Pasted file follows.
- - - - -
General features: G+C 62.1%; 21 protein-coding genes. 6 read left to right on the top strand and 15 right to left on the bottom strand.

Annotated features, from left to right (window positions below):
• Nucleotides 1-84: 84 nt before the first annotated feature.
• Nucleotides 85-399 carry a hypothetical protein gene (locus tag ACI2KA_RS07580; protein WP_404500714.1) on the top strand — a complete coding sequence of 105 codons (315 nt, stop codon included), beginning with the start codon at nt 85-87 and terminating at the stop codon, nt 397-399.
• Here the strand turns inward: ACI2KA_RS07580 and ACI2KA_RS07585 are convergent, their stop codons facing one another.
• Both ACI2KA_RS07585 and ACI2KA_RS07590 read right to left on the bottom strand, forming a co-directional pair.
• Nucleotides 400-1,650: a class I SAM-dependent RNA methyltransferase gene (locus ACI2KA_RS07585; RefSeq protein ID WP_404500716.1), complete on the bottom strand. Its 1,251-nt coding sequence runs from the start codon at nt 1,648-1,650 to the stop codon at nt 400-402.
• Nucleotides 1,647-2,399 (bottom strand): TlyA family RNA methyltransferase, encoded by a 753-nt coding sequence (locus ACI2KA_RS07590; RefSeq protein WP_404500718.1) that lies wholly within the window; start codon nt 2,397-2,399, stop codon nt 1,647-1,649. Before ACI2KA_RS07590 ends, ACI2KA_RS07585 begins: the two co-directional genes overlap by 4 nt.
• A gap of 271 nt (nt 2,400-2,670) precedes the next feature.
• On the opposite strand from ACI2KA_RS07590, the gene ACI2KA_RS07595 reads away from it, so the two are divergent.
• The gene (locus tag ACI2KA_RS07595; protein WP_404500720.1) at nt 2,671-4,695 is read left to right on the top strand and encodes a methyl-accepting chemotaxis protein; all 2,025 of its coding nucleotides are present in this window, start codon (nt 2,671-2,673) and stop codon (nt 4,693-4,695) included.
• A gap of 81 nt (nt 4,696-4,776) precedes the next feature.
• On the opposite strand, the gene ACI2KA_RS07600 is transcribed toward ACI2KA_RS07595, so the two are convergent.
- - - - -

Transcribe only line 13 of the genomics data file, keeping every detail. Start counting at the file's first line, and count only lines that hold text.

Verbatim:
• On the opposite strand, the gene ACI2KA_RS07600 is transcribed toward ACI2KA_RS07595, so the two are convergent.